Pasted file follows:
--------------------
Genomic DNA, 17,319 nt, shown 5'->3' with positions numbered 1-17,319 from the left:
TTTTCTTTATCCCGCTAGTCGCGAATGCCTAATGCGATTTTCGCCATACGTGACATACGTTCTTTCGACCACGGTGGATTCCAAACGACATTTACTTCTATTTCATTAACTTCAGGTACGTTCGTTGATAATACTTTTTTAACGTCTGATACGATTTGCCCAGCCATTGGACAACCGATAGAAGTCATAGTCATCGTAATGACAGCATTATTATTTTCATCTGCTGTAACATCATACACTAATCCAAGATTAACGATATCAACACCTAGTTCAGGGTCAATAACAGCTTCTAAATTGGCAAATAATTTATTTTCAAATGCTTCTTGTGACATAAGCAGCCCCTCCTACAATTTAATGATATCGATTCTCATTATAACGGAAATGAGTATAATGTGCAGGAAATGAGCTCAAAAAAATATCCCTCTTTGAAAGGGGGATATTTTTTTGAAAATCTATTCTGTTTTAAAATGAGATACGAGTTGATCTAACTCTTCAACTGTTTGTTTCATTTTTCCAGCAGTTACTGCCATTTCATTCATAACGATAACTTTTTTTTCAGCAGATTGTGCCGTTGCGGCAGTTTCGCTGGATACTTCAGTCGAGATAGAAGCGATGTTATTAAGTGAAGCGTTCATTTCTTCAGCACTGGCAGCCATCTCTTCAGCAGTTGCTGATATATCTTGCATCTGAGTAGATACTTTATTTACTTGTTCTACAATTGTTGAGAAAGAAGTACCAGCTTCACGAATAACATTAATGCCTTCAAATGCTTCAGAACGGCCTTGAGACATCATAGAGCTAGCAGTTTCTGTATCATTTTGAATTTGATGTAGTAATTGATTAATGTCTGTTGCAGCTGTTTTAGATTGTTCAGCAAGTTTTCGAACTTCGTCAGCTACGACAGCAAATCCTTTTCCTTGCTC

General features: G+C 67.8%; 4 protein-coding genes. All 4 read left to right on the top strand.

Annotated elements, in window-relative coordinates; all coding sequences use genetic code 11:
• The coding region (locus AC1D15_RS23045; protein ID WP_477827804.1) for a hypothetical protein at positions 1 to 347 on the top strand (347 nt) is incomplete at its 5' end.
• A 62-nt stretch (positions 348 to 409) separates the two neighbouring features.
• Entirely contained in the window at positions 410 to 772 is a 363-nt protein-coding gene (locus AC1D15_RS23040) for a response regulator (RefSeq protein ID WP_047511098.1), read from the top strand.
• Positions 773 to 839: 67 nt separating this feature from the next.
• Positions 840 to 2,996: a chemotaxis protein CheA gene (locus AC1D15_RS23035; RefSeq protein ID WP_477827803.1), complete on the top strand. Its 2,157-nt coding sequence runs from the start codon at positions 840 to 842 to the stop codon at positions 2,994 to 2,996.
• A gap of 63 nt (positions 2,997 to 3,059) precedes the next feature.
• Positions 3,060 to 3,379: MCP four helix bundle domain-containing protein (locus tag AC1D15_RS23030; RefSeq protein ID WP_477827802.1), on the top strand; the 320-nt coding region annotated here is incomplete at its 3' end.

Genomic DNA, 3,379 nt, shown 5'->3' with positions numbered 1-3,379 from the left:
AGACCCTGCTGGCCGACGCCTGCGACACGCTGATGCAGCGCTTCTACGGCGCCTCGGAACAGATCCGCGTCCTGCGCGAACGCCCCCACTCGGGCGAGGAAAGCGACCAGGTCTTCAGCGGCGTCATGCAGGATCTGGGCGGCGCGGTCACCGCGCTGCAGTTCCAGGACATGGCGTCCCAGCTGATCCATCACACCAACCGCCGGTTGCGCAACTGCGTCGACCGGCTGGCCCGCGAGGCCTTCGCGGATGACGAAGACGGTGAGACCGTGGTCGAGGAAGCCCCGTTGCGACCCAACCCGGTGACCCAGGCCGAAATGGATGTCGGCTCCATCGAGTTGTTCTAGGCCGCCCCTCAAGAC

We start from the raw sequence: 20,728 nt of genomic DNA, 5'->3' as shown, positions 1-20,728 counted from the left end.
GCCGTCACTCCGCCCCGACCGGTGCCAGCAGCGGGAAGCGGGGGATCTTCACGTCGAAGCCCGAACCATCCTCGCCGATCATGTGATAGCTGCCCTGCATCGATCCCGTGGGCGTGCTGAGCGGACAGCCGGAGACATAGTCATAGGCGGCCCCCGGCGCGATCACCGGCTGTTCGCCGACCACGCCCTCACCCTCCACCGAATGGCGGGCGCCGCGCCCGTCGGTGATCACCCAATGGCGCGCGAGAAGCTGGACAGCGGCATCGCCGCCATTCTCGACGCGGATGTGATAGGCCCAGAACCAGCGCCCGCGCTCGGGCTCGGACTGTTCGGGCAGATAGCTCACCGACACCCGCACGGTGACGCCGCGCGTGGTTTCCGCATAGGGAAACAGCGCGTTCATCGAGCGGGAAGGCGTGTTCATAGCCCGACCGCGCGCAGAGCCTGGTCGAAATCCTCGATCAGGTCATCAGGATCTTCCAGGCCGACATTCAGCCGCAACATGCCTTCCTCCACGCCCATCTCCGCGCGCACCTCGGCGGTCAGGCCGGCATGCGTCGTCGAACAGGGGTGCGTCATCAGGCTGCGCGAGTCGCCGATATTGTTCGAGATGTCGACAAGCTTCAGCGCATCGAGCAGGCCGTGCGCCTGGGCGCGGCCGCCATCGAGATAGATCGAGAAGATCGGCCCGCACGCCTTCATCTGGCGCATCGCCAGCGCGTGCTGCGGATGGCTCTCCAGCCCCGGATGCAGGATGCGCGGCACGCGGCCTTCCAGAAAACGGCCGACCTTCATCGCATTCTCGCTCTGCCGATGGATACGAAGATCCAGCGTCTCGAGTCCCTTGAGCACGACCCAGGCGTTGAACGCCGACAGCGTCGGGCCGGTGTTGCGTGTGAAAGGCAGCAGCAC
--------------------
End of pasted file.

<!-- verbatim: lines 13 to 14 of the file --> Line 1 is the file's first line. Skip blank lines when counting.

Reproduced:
AGACCCTGCTGGCCGACGCCTGCGACACGCTGATGCAGCGCTTCTACGGCGCCTCGGAACAGATCCGCGTCCTGCGCGAACGCCCCCACTCGGGCGAGGAAAGCGACCAGGTCTTCAGCGGCGTCATGCAGGATCTGGGCGGCGCGGTCACCGCGCTGCAGTTCCAGGACATGGCGTCCCAGCTGATCCATCACACCAACCGCCGGTTGCGCAACTGCGTCGACCGGCTGGCCCGCGAGGCCTTCGCGGATGACGAAGACGGTGAGACCGTGGTCGAGGAAGCCCCGTTGCGACCCAACCCGGTGACCCAGGCCGAAATGGATGTCGGCTCCATCGAGTTGTTCTAGGCCGCCCCTCAAGAC

We start from the raw sequence: 20,728 nt of genomic DNA, 5'->3' as shown, positions 1-20,728 counted from the left end.